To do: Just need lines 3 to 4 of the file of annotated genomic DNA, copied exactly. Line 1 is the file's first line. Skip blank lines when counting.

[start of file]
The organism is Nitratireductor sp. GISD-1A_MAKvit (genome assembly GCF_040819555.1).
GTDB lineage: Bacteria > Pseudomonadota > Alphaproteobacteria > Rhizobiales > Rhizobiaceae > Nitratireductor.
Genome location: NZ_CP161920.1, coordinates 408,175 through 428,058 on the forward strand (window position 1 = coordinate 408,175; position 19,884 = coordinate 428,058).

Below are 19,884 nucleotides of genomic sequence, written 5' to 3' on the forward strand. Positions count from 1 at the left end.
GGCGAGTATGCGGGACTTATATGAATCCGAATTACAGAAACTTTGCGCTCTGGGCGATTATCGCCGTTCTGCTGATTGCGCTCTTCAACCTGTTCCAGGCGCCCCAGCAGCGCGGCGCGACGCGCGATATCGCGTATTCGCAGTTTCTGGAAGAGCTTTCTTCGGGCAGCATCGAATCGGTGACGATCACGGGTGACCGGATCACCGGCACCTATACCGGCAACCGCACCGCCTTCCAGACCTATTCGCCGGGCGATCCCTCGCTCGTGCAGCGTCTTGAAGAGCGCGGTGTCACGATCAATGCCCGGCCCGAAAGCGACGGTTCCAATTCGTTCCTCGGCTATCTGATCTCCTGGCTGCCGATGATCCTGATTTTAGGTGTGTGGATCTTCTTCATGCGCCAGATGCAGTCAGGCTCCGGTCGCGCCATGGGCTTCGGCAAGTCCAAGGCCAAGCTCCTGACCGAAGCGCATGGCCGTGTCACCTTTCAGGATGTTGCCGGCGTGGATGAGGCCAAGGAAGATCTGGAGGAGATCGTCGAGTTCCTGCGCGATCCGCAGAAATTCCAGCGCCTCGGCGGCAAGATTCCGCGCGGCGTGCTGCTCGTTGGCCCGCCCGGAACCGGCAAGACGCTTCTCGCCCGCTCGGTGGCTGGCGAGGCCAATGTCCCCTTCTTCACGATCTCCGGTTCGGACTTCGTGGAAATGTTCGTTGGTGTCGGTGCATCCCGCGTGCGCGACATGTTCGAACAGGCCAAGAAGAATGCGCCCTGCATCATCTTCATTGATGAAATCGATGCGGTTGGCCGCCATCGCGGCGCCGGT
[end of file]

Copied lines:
Genome location: NZ_CP161920.1, coordinates 408,175 through 428,058 on the forward strand (window position 1 = coordinate 408,175; position 19,884 = coordinate 428,058).

Below are 19,884 nucleotides of genomic sequence, written 5' to 3' on the forward strand. Positions count from 1 at the left end.